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The prognosis of epilepsy for some people is really, really good. It always depends on what's caused the epilepsy in the first place. So, for example, if the cause of epilepsy is because of a tumour, there's obviously two conditions going on, there's the tumour and the epilepsy. However, for the person with epilepsy, some people get complete control on one epilepsy medication and they become seizure-free, they carry on life as normal after a year, they carry on driving, work's fine, family life's fine, everything is absolutely brilliant, it has no impact on their quality of life at all. Unfortunately for other people, the impact of epilepsy is greater and it may be for some people that that first medication doesn't work, that the second medication doesn't work, that the third medication doesn't work. And for some people, they may be on numerous epilepsy medications and they are still having seizures. And for those people with the prognosis, it's about trying to get a balance between seizure freedom, medication side effects and quality of life. And what is good for me, may not be good for you, may not be good for the other person, it's what that person wants out of their life.

So, for one person, they may say, "I don't want any seizures at all. I'd rather have blurred vision or feeling sick every day as a side effect of the medication." But for someone else would say, "I'd prefer to have one seizure a week than get any of those horrendous side effects." So, it does depend on the person. They suggest up to 70% of people are seizure free on the right medication. In real terms, it's probably more likely to be just over 50%. Often this is because people don't want to change the medication again, they have had many medication changes over the years and they are quite happy with coping with what they have got.

Having the diagnosis of epilepsy doesn't just affect the individual with the seizures, it can also affect family, carers and paid-carers. For a lot of people who have a friend, relative or a resident who has a diagnosis of epilepsy, it becomes a scary time. They are concerned that the person's going to die. A lot of people will say, "I was convinced they were never going to come out of the seizure." Unfortunately for some people this then tends for them to become overprotective and over nurture people and it may mean that the person with epilepsy then doesn't do as much activities as they were doing before.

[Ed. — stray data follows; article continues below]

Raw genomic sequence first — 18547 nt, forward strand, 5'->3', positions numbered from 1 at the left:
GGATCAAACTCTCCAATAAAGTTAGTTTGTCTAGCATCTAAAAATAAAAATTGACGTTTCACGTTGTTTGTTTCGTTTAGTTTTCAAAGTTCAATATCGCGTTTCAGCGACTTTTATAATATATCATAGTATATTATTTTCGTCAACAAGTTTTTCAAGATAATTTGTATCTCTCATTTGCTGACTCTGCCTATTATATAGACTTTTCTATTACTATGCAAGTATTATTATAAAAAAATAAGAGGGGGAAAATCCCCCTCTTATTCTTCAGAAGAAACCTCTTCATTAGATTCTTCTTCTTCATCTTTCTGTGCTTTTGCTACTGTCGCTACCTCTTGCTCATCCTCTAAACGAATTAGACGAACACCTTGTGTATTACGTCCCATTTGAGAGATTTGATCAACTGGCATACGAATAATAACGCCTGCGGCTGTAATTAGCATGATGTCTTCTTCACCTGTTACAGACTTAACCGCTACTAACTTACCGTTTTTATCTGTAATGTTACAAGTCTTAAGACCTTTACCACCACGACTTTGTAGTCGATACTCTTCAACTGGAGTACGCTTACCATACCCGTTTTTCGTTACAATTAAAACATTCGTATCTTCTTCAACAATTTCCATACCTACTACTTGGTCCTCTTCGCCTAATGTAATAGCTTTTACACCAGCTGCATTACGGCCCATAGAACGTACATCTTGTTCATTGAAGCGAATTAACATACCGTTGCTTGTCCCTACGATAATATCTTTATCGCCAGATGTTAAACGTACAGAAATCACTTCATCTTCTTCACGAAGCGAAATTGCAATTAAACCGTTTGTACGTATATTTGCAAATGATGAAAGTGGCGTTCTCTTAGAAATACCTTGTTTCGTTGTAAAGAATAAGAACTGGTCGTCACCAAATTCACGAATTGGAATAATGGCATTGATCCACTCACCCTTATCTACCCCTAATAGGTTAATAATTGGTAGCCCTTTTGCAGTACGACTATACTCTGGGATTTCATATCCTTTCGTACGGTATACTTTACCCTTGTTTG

It's really important for the carer to get support for them. There's a lot of charity organizations available that will support carers, that they can go and talk to other people who are in similar situations. But it's important to remember that with epilepsy is not just the individual, it's their whole social network, their family network that's also affected. For some people, they can't go to sleep at night, they don't go to sleep at night just in case their relative has a seizure in the night. They can't leave the room just in case that person has a seizure. They can no longer go to the shop, just in case that person has a seizure. And again for the carers there needs to be a balance between allowing the individual to have a good quality of life whilst trying to be safe at the same time.